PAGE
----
Best of '05
The following Rolling Stone article has every Internet head this side of a right click exclaiming, "the sky is falling." "Nas is going pop!" "Watch it be his worst album!" "Oh no, gee willikers!" But is it really that serious?
"For his eighth studio album, Queensbridge MC Nas is taking it to the clubs, 'I want it to be bangin',' he says.''And if you want it bangin', you call the dudes with the bangers.' In this case, the dudes are Timbaland, Pharrell, Scott Storch and Dr. Dre and hip-hop's newest 'it' producer Will.i.am of the Black Eyed Peas. 'This one is gonna broaden my audience back up to where it needs to be,' says Nas. It doesn't hurt that he's got rap's reigning king, Jay-Z, behind him; the former foes buried the hatchet, and Hova signed Nas to Def Jam in January. Hard drums and crowd chants rule the Will.i.am-produced title track. On 'War,' a song about the politics of warfare, Nas trades verses with Damian Marley. 'It has the head nod and that rocka bump,' says Nas' co-manager Mark Pitts, who also confirms that Nas has been in touch with Michael Jackson in hopes of recording with him. 'It's gonna show Nas' potential to cross over from hip-hop to pop', says Pitts."
Nas' two best verses from 2005 may be able to shed light on where he'll be going with 2006's so-called Hip-Hop Is Dead.
Bossed Up In Control, from the Dirty Harry mixtape Living Legends, features Nas over Young Jeezy's Soul Survior beat. With Jeezy and Nas now being labelmates at Def Jam, while I do not anticipate any collabos between the two, one has to imagine that Nas will be privy to many of the same producers and beat tapes that his co-worker is, and will be aimed at a similar sound. That sound here allows for the type of bounce that many of the QB rapper's detractors have been asking for as of late, and Nas owns every second of it. With old-school swagger on board, he snipes critics and touts icon status effortlessly. It's brag-heavy, even funny, and, most importantly, well-rhymed. In this way, Bossed Up can be seen as an early version of last month's Where Y'All At.
Riding in my city on haze / eyes on a million and one ways to get paid / and my goose is cooked / rocking gear that some boosters took / either mass market or Target / I maneuver the look / from soul food to Nobu / I'm schooling the cooks / studio old school or pro tools / nigga, I'm O'Douls / that means no booze / I only gets greens / I got a inf beam that lay on the fifth lean / that spray up your click, team / indigenous but frivolous / different whips riding sideways / Nas pay attention to the littlest shit? / mentioned by / itty-bitty rappers with their chitty-chatter / encircle their soul / purple, I smoke O's / perverse verses poke holes / nigga, I birth flows / tatted, fitted hat / savage, y'all aggie / line us up, ask me who fathered their style / I say, "I the pappy" / high in the backseat, flat feet / passerby's think I'm an athlete / Chris Childs or the rapper Lil Scrappy / so I sign their names, just as happy / diamond chain, wrist is flashy / times change, but this nigga's still nasty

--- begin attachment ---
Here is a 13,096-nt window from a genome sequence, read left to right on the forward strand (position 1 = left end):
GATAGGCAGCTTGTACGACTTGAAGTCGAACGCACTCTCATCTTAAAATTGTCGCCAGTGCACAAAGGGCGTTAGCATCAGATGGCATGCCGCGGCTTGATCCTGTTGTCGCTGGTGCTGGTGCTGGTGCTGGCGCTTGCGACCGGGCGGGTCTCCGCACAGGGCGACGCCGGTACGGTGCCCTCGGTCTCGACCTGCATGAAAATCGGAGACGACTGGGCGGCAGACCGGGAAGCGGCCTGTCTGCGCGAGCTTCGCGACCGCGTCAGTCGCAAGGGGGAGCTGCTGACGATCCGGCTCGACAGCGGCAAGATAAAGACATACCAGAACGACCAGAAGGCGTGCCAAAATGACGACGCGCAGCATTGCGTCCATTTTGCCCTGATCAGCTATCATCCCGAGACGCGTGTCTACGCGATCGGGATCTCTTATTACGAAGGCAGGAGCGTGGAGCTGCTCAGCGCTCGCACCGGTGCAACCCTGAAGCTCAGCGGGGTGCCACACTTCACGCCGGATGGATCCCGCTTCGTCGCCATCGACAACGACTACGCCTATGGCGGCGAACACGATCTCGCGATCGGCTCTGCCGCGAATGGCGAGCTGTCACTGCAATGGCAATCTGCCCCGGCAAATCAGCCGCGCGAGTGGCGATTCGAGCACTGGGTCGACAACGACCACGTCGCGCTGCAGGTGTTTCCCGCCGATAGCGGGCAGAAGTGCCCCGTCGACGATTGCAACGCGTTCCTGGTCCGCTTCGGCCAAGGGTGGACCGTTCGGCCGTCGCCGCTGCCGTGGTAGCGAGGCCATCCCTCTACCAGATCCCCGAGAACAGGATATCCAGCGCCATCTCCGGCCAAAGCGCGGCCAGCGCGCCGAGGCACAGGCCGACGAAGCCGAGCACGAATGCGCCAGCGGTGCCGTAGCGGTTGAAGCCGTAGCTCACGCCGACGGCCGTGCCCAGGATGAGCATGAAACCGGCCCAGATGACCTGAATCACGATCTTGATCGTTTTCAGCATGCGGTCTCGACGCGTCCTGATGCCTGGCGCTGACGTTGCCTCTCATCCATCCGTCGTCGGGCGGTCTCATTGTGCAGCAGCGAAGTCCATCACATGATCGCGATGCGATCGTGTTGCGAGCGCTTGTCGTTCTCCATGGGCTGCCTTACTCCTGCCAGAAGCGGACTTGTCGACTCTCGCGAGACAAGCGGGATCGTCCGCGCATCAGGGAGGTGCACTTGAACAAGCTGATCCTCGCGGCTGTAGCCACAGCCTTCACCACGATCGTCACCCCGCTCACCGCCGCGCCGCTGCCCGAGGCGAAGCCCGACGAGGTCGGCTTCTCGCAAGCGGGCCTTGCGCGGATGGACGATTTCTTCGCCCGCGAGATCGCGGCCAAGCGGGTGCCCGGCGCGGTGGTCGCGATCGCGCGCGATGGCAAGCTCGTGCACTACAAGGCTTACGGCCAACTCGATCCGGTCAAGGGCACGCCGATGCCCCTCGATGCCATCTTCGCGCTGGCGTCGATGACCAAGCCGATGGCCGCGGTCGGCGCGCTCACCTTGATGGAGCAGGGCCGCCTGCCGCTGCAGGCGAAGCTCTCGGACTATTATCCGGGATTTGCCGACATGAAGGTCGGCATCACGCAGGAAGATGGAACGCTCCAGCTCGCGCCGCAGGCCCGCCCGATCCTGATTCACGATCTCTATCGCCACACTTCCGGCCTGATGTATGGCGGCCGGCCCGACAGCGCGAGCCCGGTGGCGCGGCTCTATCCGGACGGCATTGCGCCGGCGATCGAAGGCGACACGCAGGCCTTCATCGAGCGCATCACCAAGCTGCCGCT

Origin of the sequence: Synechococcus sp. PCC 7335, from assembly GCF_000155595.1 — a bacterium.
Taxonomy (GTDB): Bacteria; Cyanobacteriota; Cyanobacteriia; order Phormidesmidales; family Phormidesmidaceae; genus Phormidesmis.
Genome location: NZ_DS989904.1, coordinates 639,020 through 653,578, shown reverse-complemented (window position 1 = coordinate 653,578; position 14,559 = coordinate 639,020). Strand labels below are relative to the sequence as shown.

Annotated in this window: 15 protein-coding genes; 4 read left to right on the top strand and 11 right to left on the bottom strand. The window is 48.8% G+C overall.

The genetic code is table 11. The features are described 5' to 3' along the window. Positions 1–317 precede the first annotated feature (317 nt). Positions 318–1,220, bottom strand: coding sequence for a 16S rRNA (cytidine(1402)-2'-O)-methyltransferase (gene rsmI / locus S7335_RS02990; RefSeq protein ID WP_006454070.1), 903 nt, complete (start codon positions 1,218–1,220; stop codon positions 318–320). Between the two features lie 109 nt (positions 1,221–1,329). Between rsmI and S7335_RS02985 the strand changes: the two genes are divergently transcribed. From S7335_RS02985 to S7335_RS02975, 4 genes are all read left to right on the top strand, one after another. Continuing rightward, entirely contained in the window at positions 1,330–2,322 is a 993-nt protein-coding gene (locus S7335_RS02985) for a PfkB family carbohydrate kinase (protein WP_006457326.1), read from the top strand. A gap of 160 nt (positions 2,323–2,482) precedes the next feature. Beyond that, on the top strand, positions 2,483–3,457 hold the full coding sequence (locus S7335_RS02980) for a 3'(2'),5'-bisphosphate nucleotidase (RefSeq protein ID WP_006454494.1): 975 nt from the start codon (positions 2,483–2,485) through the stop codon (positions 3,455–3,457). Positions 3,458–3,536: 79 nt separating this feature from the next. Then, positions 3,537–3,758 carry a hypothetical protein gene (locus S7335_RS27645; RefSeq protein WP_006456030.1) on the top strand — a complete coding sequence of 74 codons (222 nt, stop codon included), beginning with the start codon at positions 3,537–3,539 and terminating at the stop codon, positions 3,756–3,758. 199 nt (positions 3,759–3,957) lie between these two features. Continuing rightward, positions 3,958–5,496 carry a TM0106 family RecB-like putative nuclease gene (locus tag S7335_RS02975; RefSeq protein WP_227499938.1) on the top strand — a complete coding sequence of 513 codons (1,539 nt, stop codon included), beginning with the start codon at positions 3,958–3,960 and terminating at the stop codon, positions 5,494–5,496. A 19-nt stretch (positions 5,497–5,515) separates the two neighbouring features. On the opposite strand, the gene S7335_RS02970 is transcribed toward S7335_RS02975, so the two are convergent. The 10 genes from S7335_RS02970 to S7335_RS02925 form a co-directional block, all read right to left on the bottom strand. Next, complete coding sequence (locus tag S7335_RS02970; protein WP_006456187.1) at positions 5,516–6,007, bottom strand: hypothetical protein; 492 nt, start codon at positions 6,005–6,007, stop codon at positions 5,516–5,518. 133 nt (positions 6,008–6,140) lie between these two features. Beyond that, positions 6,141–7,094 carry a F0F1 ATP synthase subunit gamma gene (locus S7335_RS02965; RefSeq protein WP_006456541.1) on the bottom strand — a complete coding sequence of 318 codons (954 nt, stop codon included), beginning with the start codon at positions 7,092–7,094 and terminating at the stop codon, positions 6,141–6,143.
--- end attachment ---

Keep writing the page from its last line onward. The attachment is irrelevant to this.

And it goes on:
Although it's weird that Nas would choose to make songs on consecutive albums both named "War", as reported by Rolling Stone, the inclusion of Damian Marley is rather obvious. The chemistry the two shared on Road To Zion, from Marley's 2005 LP, and what that song brought out of Nas, is undeniable. Zion's medium range beat and dark ambience provides the percise mood Nas was built to write for. Where cops become simply badges and prostitutes become almost militant in their description, Nas hits just the right note of eerie, hopeless, and equally defiant. His verse is political but not a pitch, looking to describe the streets rather than simply indoctrinate them. And if the combo can do it again, even half as good, I'm all for it.
[Road To Zion]
Sometimes I can't help but feel helpless / I'm having daymares in daytime / wide awake, try to relate / this can't be happening / like I'm in a dream while I'm walking / 'cause what I'm seeing is haunting / human beings like ghost and zombies / President Mugabe holding guns to innocent bodies / in Zimbabwe / they make John Pope seem godly / sacrilegious and blasphemous / in my lifetime, I look back at paths I walked / where savages fought and pastors taught / prostitutes stomp in high heel boots / and badges scream at young black children / "stop or I will shoot" / I look back at cooked crack / plush cars that passed by / Jaguars mad fly / and I'm guilty for materialism / blacks are still up in the prison / trust that / so save me your "sorry"s / I'm raising an army / Revolutionary Warfare with Damian Marley / we sparking the irons / marching to Zion / you know how Nas be / NYC state of mind I'm in
Honestly, if Timbaland and Scott Storch come along, based upon Nas' past work with the former and the latter's recent output, I'd be cynical too. If a Will.i.am or a Pharrell are featured more heavily than a DJ Premier or a Large Professor, based upon common sense, I'd also be doubtful. However, I'm not ready to give up hope merely based on a couple surely-out-of-context quotes and a hypothetical producer line-up. What's more, now that Nas is involved with a label that knows his background, legacy, and genre more than Columbia ever seemed to, I'm holding hard on to something resembling faith right now. I'm not going to say this is album will save New York, change Hip-Hop, surpass Illmatic, do headstands in rush hour traffic, or anything of the sort, but I hope it will turn out well, that's all. That's my simple request--it doesn't need to move millions, get 5 Mics, or be heralded a classic. Just make it be quality, and I'll make sure I'm there. Anyway, could dude possibly put out an album worse than Nastradamus? Gee willikers!
Nas: Bossed Up In Control
Damian Marley f/ Nas: Road to Zion